[Ed. – Another government apparatus that has outlived its usefulness.]
Lost in the competing narratives [in re last week’s release of the Carter Page FISA warrant] … is the larger FISA scandal. The Page warrant confirms that a FISA court effectively insulates those who deploy the most formidable powers of the federal government from the consequences of what should be an extraordinary decision: spying on a fellow American.
Like so many other bad ideas, the Foreign Intelligence Surveillance Act comes out of the 1970s. Senate hearings led by Idaho Democrat Frank Church exposed controversial domestic spying on Americans. Along with the general antipathy toward all things Nixon, it led Congress to enact FISA in 1978 and Jimmy Carter to sign it into law.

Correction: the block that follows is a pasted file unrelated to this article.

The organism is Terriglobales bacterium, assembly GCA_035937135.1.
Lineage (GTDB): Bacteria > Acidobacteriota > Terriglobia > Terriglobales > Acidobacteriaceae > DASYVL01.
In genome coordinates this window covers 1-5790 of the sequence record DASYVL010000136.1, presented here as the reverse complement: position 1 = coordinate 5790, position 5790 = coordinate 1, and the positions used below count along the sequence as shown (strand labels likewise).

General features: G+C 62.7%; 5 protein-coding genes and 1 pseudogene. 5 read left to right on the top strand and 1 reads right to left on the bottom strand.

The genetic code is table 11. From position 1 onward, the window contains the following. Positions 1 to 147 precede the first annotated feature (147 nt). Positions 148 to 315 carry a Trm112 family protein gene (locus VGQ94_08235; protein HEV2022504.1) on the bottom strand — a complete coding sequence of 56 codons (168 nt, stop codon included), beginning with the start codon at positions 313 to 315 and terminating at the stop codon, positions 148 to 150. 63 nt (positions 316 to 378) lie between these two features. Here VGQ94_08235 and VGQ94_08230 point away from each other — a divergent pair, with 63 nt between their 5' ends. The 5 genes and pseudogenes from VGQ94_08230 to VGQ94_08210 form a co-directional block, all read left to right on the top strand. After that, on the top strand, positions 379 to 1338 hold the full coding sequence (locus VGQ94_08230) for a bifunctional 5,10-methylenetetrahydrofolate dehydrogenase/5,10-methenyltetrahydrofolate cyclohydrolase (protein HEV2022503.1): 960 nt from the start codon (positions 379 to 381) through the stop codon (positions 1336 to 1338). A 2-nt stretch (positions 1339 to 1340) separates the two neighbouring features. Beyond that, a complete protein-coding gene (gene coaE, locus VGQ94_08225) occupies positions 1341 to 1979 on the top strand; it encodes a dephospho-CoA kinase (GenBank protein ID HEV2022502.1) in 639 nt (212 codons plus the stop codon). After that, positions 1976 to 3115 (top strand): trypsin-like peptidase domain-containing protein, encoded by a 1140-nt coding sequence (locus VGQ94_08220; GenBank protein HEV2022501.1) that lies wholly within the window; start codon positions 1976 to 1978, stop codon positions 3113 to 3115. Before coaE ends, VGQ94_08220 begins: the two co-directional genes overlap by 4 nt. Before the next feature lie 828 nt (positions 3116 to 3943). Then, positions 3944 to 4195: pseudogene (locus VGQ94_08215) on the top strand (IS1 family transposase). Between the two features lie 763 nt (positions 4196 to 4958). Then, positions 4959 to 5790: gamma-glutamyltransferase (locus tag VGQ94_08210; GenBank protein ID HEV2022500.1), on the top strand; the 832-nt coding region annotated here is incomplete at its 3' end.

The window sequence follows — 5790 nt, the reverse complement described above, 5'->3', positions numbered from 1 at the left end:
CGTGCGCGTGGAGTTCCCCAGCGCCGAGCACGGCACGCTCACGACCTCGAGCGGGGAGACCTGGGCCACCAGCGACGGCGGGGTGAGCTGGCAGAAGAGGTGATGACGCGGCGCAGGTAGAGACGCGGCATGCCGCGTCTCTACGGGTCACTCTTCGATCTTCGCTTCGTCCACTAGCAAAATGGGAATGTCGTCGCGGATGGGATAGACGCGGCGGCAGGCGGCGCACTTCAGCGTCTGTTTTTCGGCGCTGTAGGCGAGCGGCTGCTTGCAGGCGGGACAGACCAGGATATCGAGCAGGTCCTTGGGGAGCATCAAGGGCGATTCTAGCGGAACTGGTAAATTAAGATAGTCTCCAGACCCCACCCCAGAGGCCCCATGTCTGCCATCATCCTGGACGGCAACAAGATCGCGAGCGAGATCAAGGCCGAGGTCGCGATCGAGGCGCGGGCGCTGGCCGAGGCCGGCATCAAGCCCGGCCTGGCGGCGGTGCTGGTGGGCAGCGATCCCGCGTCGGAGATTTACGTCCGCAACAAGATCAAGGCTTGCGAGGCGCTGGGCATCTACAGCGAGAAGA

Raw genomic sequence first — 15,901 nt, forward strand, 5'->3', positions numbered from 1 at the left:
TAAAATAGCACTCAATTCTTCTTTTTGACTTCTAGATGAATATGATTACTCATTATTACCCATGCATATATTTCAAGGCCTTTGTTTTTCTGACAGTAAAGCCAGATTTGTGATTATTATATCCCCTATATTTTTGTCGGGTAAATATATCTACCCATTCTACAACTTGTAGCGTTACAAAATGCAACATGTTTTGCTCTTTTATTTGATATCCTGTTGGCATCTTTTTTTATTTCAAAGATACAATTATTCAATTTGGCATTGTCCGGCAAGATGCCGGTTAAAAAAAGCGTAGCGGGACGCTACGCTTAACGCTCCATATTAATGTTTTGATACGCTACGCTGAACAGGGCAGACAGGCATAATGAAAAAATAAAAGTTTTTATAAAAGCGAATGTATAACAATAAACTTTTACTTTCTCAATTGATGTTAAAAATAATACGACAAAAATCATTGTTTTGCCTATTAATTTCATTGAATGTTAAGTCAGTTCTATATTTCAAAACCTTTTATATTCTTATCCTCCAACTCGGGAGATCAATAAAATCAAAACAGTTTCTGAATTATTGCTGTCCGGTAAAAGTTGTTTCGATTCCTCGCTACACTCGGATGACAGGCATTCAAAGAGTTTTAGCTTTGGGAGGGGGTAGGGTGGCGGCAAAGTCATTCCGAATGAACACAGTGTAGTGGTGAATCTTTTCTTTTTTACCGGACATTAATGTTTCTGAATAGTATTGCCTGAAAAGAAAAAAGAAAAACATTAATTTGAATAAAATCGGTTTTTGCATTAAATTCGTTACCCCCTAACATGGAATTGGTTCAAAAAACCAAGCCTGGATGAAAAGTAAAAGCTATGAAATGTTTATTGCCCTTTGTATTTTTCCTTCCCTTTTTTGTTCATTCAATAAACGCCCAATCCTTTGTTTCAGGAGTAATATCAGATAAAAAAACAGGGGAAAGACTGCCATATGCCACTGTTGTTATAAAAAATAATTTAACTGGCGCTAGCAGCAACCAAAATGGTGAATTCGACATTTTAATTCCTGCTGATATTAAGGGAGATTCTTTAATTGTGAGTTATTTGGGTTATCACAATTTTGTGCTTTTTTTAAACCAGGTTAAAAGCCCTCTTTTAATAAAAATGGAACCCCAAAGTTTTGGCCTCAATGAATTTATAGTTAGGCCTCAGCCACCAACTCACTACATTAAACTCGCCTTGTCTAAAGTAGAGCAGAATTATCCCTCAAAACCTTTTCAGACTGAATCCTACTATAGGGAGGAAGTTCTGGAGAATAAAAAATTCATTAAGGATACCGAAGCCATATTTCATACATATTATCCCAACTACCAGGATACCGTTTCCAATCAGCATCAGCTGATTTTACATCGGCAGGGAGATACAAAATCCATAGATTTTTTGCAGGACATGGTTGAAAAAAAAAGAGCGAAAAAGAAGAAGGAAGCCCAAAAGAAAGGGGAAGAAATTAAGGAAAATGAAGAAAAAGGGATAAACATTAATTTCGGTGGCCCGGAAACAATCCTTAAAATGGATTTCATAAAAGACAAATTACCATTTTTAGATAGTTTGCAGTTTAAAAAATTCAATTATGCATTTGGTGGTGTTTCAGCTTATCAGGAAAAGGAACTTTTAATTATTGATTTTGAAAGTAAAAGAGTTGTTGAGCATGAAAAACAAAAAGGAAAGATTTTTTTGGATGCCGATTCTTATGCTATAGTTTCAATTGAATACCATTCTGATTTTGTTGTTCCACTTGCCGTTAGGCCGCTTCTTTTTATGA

In the decades since, the nation has become accustomed to having oversight and accountability that should be imposed by the people’s elected representatives fobbed off on special counsels, inspectors general and the like. We forget what a break FISA marked with our history, under which only the president, as commander in chief, was understood to have the power to surveil American citizens without warrants to gather foreign intelligence to protect the nation. The new idea aimed to temper that power by introducing another branch, the judiciary, into this process.